Inflation and Reputation
AbstractIn many macroeconomic models with rational expectations, optimal policy is time inconsistent, and therefore announced policy may not be credible. This paper models the government's credibility explicitly, using Kreps and Wilson's analysis. Time-consistent optimal government policy emerges as a sequential equilibrium in a repeated game. This policy is at least as good as the inconsistent 'optimal' policy, and dominates the consistent policy when reputational effects are ignored. Thus, the analysis resolves the problem of specifying a credible optimal policy in such models. The results show why attempts to disinflate may lead to recession, even with perfectly flexible prices.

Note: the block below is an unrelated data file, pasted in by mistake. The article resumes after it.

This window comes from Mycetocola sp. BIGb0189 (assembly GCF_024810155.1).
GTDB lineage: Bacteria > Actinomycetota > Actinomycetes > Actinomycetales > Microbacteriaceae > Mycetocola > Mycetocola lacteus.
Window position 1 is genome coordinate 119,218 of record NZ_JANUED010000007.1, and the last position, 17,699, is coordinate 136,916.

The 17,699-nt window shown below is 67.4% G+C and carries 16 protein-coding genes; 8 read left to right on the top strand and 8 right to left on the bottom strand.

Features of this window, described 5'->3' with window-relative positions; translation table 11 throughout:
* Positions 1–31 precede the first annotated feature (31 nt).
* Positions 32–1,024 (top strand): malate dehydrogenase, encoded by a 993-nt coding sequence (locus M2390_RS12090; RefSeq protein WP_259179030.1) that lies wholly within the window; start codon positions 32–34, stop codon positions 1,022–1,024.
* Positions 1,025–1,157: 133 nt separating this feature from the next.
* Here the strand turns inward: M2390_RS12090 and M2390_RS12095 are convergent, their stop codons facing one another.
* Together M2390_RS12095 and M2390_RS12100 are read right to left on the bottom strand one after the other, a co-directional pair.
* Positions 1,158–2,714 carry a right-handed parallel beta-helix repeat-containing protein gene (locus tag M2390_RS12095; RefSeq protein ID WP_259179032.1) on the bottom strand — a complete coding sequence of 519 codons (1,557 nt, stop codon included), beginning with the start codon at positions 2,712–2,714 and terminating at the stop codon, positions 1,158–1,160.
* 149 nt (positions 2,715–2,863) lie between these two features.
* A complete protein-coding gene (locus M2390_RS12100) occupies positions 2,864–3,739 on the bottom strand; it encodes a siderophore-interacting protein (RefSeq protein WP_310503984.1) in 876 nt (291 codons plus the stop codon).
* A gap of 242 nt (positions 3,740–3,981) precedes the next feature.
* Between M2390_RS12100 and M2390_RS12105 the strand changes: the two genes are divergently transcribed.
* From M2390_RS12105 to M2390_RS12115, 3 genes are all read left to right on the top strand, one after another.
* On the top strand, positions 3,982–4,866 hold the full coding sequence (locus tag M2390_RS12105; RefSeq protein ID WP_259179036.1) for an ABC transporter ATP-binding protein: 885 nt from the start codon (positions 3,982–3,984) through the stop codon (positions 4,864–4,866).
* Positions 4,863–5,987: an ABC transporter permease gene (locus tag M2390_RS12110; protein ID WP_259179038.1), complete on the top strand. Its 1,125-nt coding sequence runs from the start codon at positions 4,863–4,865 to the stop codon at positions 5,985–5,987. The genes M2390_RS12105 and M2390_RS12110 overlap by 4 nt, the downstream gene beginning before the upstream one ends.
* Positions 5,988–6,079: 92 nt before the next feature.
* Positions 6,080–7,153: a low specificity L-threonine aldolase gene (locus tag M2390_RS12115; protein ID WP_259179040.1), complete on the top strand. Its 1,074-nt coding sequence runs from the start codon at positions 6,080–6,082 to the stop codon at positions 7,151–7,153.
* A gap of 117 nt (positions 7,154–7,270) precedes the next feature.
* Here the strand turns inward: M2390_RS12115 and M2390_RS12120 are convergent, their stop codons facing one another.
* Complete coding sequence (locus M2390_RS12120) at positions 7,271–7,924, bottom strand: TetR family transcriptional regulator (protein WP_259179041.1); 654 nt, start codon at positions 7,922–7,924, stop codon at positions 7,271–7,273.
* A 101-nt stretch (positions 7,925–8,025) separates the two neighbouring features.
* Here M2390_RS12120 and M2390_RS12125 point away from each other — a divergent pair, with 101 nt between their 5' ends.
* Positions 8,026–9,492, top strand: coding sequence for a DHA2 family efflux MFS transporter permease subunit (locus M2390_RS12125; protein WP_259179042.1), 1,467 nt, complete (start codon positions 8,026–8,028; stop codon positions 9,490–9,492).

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Bibliographic InfoPaper provided by David K. Levine in its series Levine's Working Paper Archive with number 625.
Date of creation: 15 Apr 1998
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Other versions of this item:
- Backus, David & Driffill, John, 1985. "Inflation and Reputation," American Economic Review, American Economic Association, American Economic Association, vol. 75(3), pages 530-38, June.
- David Backus & John Driffill, 1984. "Inflation and Reputation," Working Papers, Queen's University, Department of Economics 560, Queen's University, Department of Economics.
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- Chappell, Henry W, Jr, 1983. "Presidential Popularity and Macroeconomic Performance: Are Voters Really So Naive?," The Review of Economics and Statistics, MIT Press, vol. 65(3), pages 385-92, August.
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